Switched on

Switched on

A Memoir of Brain Change and Emotional Awakening

eBook - 2016
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-- New York Times -- Look Me in the Eye, Switched On ¡ Having spent forty years as a social outcast, misreading others' emotions or missing them completely, John is suddenly able to sense a powerful range of feelings in other people. However, this newfound insight brings unforeseen problems and serious questions. As the emotional ground shifts beneath his feet, John struggles with the very real possibility that choosing to diminish his disability might also mean sacrificing his unique gifts and even some of his closest relationships. -- --Temple Grandin, author of -- Switched On--Graeme Simsion, author of -- --Simon Baron-Cohen, professor, Autism Research Centre, Cambridge University A¡remarkable, engaging, and moving story . . . It is a strikingly moving personal narrative about the nature of emotion, and about the opportunities afforded us when we seek to understand neurological difference.--Alvaro Pascual-Leone, MD, PhD, from the foreword From the Hardcover edition.
Publisher: New York : Spiegel and Grau, [2016]
Edition: First edition
Copyright Date: ß2016
ISBN: 9780812996906
Characteristics: 1 online resource (xxii, 296 pages)
text file
Additional Contributors: Pascual-Leone, Alvaro


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Jan 03, 2017

What a fascinating book. I listened to this book which was read by the author. At first it put me off because his narration seemed a bit stilted and when listening to an audiobook the narrator can really make it or break it for me. However, I realized that this book was unique in that it was giving me a glimpse into this man's experience as someone with aspergers and his manner of speaking seeming somewhat off putting to people is something he is aware of and has to deal with every day. Was I listening to this just to be entertained or did I want to learn something? So I kept on with it and soon the narration was just fine and his style was part of his story. And what a story he has. This is not his first book although it is the first one I have read. He has written before about what living with Aspergers is like and has become a popular and much in demand speaker at conferences and on boards etc. He has had several different successful careers, mostly entrepreneurial and is looked up to by many. He is extremely self aware and can write about his experiences clearly.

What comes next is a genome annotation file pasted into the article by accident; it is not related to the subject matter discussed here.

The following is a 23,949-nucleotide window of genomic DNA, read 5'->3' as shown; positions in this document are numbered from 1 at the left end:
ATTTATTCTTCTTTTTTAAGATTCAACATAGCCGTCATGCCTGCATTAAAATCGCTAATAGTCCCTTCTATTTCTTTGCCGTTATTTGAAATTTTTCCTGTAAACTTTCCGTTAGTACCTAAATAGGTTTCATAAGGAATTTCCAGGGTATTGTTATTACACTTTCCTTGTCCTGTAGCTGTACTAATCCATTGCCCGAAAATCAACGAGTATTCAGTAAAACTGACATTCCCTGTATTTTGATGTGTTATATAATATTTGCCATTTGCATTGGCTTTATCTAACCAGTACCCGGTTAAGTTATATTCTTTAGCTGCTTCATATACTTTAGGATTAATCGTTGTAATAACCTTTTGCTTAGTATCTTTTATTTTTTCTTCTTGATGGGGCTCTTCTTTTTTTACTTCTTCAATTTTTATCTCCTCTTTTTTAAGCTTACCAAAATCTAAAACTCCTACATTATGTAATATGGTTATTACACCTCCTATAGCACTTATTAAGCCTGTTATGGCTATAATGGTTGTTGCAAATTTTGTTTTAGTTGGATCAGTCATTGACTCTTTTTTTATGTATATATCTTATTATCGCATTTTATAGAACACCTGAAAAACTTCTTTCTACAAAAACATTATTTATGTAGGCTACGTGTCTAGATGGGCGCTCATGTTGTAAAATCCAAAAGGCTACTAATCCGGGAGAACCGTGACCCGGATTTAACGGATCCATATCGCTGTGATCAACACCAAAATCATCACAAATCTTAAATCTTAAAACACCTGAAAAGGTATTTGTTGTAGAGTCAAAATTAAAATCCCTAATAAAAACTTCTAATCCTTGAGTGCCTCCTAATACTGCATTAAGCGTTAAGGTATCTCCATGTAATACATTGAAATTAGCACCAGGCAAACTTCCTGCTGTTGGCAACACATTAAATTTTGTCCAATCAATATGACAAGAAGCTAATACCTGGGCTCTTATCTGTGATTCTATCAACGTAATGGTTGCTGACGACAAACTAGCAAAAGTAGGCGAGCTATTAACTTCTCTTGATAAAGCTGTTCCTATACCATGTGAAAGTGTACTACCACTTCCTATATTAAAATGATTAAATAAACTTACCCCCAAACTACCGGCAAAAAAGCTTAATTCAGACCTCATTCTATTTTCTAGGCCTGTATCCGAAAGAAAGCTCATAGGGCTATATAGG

This book focuses on his involvement in a research study to see if sending electromagnetic energy into precise locations in the brains of people with Aspergers would increase their emotional intelligence, turn on those parts of the brain that help us interpret other's meaning through facial expressions, tone of voice etc. Robison was enthusiastic to try the experimental therapy even when his family members were apprehensive. You're going to try and change your brain? What if you're not you anymore? Would this change his relationships to others? What if turning up his emotions turned down the amazing mechanical abilities he had which he had used his whole life in various careers? It's not really a spoiler to say things do change for him or there wouldn't be a book. It's so intriguing to read about his experiences, both wonderful and sad as a result of the therapy and brings many more questions about how all of our brains work and make each of us who we are.


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